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    1. Enjoyed reading your contribution, HMO; many thanks. I was hoping that using the Metal sub-genres might lure out some heavy colleagues!

      There’s a massively important theme in what you said: trying ‘new’ or ‘other’ music and returning to a first love is not uncommon and perfectly legitimate. The trick is to allow others to have their preferences too and try to stay open, exactly as you say.

      Although I don’t know Manowar (or Metallica either, despite shopping in a Frankfurt record store with one of the band members in the late 90s. Just him, me, and a massive bodyguard) I do get that there can be comfort in the power and density of music. You’ll no doubt chuckle, but I sometimes return to Atomic Rooster and only yesterday enjoyed ‘Paranoid’ greatly.

      That’s brilliant that you are investigating folk and early rock and roll. With the former, do you know “Electric Eden” by Rob Young? It is an utterly engrossing and thoroughly researched survey of the history and development of (primarily UK) folk. And David Munrow gets a guernsey too! Highly recommended.

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      1. Heavy metal is just over-run with sub and subbier genres. It’s beyond ridiculous! There are a few key ones where I understand the distinction but sometimes… it gets to the point where you talk about, say, a black metal band and someone says “no, they’re blackened death”. Give me a break! Honestly. I often feel like a lot of metal subgenres are more marketing tools than genuine musical divisions.

        Atomic Rooster are on my to-investigate list! I have one song on an ELP box set but that’s about it.

        I do have the Electric Eden book, it’s brilliant but I’ve only read a small portion of it so far. I just know it will be a great gateway! Coincidentally, I just listened to the accompanying album the other night too! It was fantastic!

        And thanks for the guernsey! (I had to look up what that meant…)

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  5. Genres, sub genres, sub-sub genres … it’s a murky world, eh? I guess we all tend to lean towards the stuff that brought us to music, while avoiding certain stuff based on experience or reputation. I tend to avoid a number of the Heavy Metal sub and sub-sub-sub genres. That said, I’ve also been introduced to a number of bands in that field that I’d never had heard of / bothered with before. Some of it, surprisingly, I’ve enjoyed.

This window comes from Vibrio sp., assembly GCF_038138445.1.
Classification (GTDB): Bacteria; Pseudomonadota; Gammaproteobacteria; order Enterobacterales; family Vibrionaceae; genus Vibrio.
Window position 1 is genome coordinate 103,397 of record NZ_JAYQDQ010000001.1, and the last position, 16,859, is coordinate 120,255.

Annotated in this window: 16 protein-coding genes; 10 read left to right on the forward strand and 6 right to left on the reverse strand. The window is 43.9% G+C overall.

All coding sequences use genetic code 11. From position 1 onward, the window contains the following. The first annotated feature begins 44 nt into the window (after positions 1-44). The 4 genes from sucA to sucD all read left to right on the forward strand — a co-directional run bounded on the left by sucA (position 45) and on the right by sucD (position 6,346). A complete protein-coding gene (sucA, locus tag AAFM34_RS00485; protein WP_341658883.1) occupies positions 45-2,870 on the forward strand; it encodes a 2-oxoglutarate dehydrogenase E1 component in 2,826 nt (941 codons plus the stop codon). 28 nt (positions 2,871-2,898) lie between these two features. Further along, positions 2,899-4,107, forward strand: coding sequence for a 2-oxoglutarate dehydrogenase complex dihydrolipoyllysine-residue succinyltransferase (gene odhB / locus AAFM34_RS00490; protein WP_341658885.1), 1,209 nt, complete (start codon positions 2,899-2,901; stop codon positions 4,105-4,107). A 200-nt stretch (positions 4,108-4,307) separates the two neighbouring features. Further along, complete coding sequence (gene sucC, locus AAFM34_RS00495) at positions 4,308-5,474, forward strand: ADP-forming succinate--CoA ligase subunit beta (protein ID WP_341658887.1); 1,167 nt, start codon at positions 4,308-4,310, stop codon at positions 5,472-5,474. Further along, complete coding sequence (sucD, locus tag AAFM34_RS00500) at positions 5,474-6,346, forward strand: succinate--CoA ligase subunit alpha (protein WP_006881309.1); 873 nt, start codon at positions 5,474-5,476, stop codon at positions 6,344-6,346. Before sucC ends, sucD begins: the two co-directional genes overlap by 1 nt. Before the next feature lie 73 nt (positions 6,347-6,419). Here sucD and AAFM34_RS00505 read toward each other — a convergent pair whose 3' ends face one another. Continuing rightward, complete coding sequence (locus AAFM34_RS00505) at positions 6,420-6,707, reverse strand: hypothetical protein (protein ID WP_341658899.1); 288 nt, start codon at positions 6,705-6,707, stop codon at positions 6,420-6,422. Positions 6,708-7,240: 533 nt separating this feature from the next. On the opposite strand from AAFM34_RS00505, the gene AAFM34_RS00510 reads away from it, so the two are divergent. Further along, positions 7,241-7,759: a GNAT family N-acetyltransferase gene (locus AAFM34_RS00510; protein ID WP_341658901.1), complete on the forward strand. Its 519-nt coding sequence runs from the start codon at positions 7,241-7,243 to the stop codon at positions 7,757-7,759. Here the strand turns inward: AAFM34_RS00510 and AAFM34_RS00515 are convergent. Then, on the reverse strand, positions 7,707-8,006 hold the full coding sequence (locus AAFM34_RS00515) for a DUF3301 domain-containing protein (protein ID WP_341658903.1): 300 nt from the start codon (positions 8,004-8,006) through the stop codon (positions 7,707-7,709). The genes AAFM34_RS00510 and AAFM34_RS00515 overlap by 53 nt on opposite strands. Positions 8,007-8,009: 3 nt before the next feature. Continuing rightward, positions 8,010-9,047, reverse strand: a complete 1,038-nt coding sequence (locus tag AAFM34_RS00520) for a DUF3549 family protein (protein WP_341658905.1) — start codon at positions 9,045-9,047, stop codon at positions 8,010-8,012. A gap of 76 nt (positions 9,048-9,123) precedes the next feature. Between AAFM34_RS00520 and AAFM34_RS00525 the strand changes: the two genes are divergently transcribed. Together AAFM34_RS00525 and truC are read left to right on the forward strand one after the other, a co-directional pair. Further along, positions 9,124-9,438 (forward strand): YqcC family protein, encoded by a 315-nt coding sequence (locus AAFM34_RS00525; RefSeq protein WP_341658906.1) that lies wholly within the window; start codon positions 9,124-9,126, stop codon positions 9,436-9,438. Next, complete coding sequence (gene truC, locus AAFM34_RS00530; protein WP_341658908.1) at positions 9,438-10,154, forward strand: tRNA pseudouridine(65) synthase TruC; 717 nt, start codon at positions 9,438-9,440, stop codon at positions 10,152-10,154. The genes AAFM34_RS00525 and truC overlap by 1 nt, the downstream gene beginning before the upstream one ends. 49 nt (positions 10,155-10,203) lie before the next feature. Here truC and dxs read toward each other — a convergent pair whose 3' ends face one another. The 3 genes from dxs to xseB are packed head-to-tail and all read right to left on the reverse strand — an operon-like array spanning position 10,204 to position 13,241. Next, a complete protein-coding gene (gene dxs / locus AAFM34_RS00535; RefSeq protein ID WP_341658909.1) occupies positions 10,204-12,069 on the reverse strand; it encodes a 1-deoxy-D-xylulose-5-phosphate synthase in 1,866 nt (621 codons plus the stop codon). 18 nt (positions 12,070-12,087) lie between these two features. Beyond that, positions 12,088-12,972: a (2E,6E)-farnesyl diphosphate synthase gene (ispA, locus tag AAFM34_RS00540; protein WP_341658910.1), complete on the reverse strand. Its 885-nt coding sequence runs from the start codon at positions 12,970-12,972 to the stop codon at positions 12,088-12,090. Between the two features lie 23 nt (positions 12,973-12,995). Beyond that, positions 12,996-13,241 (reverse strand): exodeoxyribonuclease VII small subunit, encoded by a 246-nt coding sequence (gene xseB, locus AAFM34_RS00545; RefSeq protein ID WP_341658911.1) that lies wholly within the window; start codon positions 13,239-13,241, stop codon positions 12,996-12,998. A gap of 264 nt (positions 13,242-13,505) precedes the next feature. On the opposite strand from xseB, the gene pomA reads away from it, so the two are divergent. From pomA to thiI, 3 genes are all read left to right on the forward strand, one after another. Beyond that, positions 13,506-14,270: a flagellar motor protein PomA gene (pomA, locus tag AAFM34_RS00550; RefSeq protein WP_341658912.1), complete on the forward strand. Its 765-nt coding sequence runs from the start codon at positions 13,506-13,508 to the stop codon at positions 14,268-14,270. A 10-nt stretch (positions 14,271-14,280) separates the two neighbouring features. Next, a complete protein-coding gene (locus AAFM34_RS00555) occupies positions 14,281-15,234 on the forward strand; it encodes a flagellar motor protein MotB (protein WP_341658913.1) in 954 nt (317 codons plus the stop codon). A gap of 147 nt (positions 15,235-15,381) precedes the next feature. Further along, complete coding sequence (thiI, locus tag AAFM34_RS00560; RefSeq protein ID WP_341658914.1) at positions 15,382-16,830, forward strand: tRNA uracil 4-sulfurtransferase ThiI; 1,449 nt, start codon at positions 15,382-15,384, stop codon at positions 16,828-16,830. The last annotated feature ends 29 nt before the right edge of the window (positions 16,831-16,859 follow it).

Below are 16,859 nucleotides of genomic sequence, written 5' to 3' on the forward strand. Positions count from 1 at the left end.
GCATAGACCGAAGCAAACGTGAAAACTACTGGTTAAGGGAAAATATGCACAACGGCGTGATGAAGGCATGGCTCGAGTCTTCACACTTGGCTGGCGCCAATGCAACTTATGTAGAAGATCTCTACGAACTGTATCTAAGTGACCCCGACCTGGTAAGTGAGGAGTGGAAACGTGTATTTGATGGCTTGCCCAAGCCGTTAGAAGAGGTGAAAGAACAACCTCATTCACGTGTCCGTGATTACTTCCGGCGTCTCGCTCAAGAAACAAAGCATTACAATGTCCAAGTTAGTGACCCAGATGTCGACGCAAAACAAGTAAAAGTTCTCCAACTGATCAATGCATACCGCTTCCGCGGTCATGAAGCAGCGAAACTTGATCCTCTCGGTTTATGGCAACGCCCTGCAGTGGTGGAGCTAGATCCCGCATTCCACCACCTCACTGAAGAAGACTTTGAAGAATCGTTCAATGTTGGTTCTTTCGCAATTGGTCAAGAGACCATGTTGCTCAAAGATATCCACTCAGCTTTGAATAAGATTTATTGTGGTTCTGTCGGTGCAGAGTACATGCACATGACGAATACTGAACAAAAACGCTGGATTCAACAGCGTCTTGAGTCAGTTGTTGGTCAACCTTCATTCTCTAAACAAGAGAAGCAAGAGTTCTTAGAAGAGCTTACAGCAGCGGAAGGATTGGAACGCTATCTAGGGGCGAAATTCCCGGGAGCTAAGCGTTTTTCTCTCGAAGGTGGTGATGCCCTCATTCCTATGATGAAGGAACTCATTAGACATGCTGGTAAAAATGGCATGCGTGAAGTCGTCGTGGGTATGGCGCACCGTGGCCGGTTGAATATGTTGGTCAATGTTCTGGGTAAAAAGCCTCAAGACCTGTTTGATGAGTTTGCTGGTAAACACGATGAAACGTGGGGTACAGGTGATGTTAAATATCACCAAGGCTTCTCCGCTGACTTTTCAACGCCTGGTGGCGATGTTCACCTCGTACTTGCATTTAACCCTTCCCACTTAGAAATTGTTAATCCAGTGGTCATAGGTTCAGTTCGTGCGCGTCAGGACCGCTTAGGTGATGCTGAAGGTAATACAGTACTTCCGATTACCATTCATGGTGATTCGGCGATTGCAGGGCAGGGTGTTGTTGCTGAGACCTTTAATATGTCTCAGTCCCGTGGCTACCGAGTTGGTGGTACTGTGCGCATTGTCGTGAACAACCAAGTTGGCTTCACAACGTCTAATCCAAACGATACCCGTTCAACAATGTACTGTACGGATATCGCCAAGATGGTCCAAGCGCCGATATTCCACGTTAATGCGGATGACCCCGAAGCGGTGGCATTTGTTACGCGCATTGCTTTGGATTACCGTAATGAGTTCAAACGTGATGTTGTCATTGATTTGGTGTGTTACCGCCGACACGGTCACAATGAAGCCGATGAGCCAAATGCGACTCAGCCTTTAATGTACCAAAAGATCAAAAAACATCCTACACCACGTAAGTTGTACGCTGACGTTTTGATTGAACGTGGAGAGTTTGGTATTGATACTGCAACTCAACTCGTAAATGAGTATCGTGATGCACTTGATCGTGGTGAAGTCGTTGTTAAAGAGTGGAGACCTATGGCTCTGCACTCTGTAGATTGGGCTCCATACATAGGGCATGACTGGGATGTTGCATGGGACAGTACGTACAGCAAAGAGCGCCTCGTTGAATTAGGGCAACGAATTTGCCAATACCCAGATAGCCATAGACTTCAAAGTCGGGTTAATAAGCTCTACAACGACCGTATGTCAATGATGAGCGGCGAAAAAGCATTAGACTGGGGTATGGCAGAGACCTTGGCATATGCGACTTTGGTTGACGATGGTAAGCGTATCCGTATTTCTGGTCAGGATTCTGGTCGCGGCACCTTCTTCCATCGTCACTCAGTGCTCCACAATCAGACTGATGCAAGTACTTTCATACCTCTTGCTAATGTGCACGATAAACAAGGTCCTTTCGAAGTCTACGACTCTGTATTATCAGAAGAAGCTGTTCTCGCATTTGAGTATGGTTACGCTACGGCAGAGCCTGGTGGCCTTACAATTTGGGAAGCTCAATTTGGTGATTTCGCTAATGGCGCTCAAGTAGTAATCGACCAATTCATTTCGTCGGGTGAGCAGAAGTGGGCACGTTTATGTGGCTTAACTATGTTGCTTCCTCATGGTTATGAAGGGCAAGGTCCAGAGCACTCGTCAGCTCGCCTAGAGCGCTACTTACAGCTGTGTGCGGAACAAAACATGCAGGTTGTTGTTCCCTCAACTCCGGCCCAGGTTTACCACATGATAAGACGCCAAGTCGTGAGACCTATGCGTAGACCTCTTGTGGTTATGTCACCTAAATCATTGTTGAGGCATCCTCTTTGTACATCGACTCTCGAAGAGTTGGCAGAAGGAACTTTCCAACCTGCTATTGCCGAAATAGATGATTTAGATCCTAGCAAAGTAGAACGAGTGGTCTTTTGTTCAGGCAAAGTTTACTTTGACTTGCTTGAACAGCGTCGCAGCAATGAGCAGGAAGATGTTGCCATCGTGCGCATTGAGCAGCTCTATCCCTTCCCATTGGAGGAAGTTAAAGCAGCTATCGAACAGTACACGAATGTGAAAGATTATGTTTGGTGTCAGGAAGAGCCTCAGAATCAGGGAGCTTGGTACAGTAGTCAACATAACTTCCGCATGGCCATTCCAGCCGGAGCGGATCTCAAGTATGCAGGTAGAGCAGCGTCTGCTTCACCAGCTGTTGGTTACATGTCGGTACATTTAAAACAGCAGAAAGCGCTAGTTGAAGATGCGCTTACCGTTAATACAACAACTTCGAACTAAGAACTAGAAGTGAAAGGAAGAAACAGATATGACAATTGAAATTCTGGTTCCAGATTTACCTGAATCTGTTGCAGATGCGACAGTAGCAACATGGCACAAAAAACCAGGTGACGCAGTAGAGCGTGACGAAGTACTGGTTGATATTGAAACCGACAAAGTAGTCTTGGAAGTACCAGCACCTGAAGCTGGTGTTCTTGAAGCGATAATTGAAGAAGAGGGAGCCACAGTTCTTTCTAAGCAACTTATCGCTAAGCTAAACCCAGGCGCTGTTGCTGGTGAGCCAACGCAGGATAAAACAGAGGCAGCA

As for the questions there:

    What artist/album do I turn to for comfort? To celebrate?

    Johnny Cash for comfort, Afghan Whigs to celebrate.

    Which album/artist was the most musically influential for me? How?

    Most musically influential would probably be Cash. With a catalogue that vast there’s bound to be stuff that wasn’t successful, but he did it. There’s a lot of honesty and integrity in it … and all that from a simple country boy.

    If I were to expand my musical boundaries, what direction would I turn?

    I’ve been hitting jazz a little. 15 years ago I was picking up Kind Of Blue on CD. At the tail end of last year I was just starting to dig a little deeper with Duke Ellington and Django Reinhardt.

    A friend also introduced me to The Ink Spots … so there’s some interest in those ol’ vocal groups too.

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    1. Although I am not overly familiar with the Johnny Cash catalogue, I know enough to get a feel for what you are saying (I hope). The breadth and diversity give you lots of options, the human voice (and hence, the humanity) pervades his work, and perhaps most importantly your response highlights those vital – but elusive – qualities: honesty and integrity. Someday I might tackle that thorny theme, but for now, thanks a lot for contributing J.

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      1. Pretty much spot on. I’ve always found myself completely lost in his records no matter how often I put them on. Like most artists with a huge catalogue, there’s some stuff that is best avoided, but there’s a load of charm in there, too.